The Village People: Inside the WBBL bubble

From hard quarantines to movie nights, the story of the Women's Big Bash hub is one of challenges overcome and excitement ahead

One competition. Five venues. Thirty-five days. Fifty-nine matches. Two hundred and fifty players, coaches and officials.

They're the top-level numbers for the sixth edition of the Rebel Women's Big Bash League but they don't scratch the surface when it comes to detailing what has gone into actually organising the event itself, which begins from Sunday, with all involved to be based at a bio-secure hub at Sydney Olympic Park in between games and training.

Sporting hubs are nothing new in the era of COVID19, but where the WBBL differs is the length to which some have gone to in order to take part; up to 50 players and officials, including some of the world's leading female cricketers, were confined to a hotel for two weeks of hard quarantine before they were cleared to join the hub this week.

While the players who arrived from Victoria were permitted to train in a tightly-controlled environment during their quarantine period, those from abroad – including the national captains of England, South Africa and the West Indies – were unable to leave their hotel rooms for the fortnight, in keeping with Australia's tough restrictions on international arrivals.

But with the coronavirus still active in New South Wales, albeit at low levels compared to other parts of the world, one of the strangest challenges over the next five weeks will be faced by those who call Sydney home.

While the Australian Football League's hub in Queensland this year did not include players and coaches from the local Brisbane Lions and Gold Coast Suns clubs (who were allowed to stay at home during the season), all WBBL players, coaches and officials are not permitted to mingle with those outside the hub, meaning Sydneysiders will be confined to the village like everyone else, despite friends and family potentially being just kilometres away.

Family members have been invited to be part of the bubble should they choose, but few have taken up the option at this stage given they would then be under the same restrictions as those already in the village.

One pair to have taken up that option is Kiwi couple Amy Satterthwaite and Lea Tahuhu of the Melbourne Renegades, who have a nanny with them (as well as a few hundred aspiring aunties) to look after their 10-month-old baby Grace between matches and training sessions.

Some of the youngers players, meanwhile, face the considerable challenge of completing their Year 12 exams while in the village, away from their teachers and classmates.

"There's sacrifice across the board," Cricket Australia's Head of the Big Bash Leagues, Alistair Dobson, said recently.

"There's players coming in from around the world who we're really excited to have … the sacrifice they've had to make for a couple of weeks in quarantine. Equally, players and officials from Victoria have been in quarantine in Sydney for the past couple of weeks … the sacrifice to leave their families ahead of a long summer is huge.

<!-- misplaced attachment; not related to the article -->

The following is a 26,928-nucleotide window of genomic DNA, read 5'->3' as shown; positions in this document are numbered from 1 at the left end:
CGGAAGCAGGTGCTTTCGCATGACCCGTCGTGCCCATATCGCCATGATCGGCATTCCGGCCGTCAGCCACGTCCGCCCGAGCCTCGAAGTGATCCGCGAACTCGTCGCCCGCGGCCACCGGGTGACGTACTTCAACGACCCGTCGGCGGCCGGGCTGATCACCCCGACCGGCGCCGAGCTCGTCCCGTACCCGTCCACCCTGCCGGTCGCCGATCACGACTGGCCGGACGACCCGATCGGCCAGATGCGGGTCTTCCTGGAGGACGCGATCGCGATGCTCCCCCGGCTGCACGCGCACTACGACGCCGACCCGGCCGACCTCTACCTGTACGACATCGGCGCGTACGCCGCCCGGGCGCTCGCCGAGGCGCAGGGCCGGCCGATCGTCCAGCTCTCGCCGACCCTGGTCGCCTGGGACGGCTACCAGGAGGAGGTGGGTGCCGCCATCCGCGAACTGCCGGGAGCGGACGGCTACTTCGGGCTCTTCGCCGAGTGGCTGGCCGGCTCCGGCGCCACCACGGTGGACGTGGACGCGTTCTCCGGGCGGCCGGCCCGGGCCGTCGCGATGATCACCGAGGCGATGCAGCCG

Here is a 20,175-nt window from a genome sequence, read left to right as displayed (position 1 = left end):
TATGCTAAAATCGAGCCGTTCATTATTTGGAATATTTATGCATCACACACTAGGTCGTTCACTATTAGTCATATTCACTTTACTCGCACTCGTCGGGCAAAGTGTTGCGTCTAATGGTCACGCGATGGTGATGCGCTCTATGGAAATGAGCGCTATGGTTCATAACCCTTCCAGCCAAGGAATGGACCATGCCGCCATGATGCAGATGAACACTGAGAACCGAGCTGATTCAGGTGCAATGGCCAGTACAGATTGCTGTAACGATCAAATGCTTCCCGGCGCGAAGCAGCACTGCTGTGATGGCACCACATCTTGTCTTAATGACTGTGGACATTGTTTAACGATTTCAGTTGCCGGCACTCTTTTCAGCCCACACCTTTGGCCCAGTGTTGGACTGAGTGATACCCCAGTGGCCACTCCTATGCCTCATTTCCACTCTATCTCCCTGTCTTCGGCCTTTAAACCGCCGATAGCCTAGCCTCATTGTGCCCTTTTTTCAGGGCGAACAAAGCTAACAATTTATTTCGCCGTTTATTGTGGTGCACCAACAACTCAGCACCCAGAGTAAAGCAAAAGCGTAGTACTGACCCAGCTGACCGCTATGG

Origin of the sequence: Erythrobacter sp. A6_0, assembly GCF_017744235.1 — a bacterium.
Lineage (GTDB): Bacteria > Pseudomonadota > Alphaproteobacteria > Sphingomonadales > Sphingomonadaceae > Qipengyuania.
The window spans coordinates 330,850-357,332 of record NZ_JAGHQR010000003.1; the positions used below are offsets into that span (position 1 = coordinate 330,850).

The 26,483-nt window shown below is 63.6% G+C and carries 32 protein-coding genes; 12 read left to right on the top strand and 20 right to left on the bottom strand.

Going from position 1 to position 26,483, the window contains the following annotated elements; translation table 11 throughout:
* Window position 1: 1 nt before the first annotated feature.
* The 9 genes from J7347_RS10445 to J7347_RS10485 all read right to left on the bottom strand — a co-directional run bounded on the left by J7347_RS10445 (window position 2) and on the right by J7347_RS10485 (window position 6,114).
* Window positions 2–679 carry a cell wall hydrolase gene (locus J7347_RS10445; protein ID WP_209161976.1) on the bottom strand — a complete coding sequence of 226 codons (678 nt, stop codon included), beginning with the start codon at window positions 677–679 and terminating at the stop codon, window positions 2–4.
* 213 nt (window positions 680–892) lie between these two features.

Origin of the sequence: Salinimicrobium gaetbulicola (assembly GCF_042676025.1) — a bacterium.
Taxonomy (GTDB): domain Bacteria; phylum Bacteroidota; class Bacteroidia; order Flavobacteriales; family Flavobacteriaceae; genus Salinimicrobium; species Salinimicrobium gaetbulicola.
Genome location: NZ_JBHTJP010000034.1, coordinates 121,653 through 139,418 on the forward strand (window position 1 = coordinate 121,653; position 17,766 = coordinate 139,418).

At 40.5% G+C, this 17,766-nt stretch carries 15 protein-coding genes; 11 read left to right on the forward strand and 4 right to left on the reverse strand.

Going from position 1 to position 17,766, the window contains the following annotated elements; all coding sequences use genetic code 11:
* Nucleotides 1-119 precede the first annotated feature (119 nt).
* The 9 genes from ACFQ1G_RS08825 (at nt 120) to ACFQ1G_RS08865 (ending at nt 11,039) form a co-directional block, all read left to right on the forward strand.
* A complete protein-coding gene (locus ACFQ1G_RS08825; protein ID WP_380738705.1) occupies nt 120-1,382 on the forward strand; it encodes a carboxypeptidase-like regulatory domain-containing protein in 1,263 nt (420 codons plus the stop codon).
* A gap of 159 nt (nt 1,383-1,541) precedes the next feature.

"Even players in Sydney for their home competition, for the safety and security of the competition and their own wellbeing, they've come into the village. We certainly don't take that for granted, that's an enormous sacrifice."

But at least the coffee and wifi are free. In fact, while there has been talk of sacrifice, many players have already acknowledged a wider perspective, viewing theirs as a position of good fortune when compared with many others throughout the pandemic.

Given exclusive access to two adjoining hotels that are adjacent to the former Olympic Stadium in Homebush, Cricket Australia and the Australian Cricketers' Association have gone to great lengths to make life in the bubble as enjoyable as possible.

There's an on-site barista, a golf simulator and a games room, while players and staff can have groceries and hot meals delivered, outside those on offer at scheduled meal times.

CA has also employed a live-in 'entertainment officer' who will co-ordinate yoga sessions and movie nights throughout the tournament as well as activities around the football grand finals this weekend, the Melbourne Cup and Halloween.

Perhaps most importantly of all, mental health professionals will be available to provide valuable support.

All of which hasn't come cheap. The establishment of the WBBL village to carry out a full 59-game season has come at enormous effort and expense at a time when perhaps a less complicated option – especially in the context of staff redundancies and budget cuts at Cricket Australia and across the states this year – would have been for the tournament to be shortened like most other elite competitions around the country this year.

"The commitment from our clubs, the ACA and the cricket community in general to get the WBBL season up and running as been enormous," Dobson added.

"There's always been a bit of uncertainty, but the strength of the competition and the commitment from our partners means we were always going to give it a red-hot go.

"Part of what we're trying to set up is ... an experience that is positive and not the hard bubble that other competitions have gone through."

Let the games begin.